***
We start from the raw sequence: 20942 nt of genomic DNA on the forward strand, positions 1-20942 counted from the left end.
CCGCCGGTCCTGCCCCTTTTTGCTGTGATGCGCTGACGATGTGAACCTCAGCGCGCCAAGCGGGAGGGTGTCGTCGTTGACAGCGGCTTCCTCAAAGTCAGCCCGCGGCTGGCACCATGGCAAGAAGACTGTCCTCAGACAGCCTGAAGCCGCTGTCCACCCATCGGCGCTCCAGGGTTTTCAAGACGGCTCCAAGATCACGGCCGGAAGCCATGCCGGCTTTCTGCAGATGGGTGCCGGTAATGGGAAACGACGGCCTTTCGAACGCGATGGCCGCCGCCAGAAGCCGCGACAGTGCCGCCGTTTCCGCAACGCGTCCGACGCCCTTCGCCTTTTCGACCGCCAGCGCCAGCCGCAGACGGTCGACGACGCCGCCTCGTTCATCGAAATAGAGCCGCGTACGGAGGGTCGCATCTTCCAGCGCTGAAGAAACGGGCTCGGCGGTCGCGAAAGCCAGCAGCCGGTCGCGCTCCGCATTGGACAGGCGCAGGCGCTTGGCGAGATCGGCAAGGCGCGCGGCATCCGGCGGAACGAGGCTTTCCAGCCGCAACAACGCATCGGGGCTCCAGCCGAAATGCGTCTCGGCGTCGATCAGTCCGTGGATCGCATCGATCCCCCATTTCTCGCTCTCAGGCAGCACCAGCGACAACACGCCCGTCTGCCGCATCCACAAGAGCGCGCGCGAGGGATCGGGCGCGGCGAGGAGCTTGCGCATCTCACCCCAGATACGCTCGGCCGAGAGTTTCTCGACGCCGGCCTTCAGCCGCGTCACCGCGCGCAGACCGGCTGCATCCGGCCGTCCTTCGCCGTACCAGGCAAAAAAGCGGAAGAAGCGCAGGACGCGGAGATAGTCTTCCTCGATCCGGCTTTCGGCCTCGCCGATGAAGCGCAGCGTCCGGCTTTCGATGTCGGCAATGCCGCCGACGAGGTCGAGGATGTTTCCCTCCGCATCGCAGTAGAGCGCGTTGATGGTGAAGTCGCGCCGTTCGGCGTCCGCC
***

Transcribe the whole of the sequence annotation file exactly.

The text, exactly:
We start from the raw sequence: 20942 nt of genomic DNA on the forward strand, positions 1-20942 counted from the left end.
CCGCCGGTCCTGCCCCTTTTTGCTGTGATGCGCTGACGATGTGAACCTCAGCGCGCCAAGCGGGAGGGTGTCGTCGTTGACAGCGGCTTCCTCAAAGTCAGCCCGCGGCTGGCACCATGGCAAGAAGACTGTCCTCAGACAGCCTGAAGCCGCTGTCCACCCATCGGCGCTCCAGGGTTTTCAAGACGGCTCCAAGATCACGGCCGGAAGCCATGCCGGCTTTCTGCAGATGGGTGCCGGTAATGGGAAACGACGGCCTTTCGAACGCGATGGCCGCCGCCAGAAGCCGCGACAGTGCCGCCGTTTCCGCAACGCGTCCGACGCCCTTCGCCTTTTCGACCGCCAGCGCCAGCCGCAGACGGTCGACGACGCCGCCTCGTTCATCGAAATAGAGCCGCGTACGGAGGGTCGCATCTTCCAGCGCTGAAGAAACGGGCTCGGCGGTCGCGAAAGCCAGCAGCCGGTCGCGCTCCGCATTGGACAGGCGCAGGCGCTTGGCGAGATCGGCAAGGCGCGCGGCATCCGGCGGAACGAGGCTTTCCAGCCGCAACAACGCATCGGGGCTCCAGCCGAAATGCGTCTCGGCGTCGATCAGTCCGTGGATCGCATCGATCCCCCATTTCTCGCTCTCAGGCAGCACCAGCGACAACACGCCCGTCTGCCGCATCCACAAGAGCGCGCGCGAGGGATCGGGCGCGGCGAGGAGCTTGCGCATCTCACCCCAGATACGCTCGGCCGAGAGTTTCTCGACGCCGGCCTTCAGCCGCGTCACCGCGCGCAGACCGGCTGCATCCGGCCGTCCTTCGCCGTACCAGGCAAAAAAGCGGAAGAAGCGCAGGACGCGGAGATAGTCTTCCTCGATCCGGCTTTCGGCCTCGCCGATGAAGCGCAGCGTCCGGCTTTCGATGTCGGCAATGCCGCCGACGAGGTCGAGGATGTTTCCCTCCGCATCGCAGTAGAGCGCGTTGATGGTGAAGTCGCGCCGTTCGGCGTCCGCC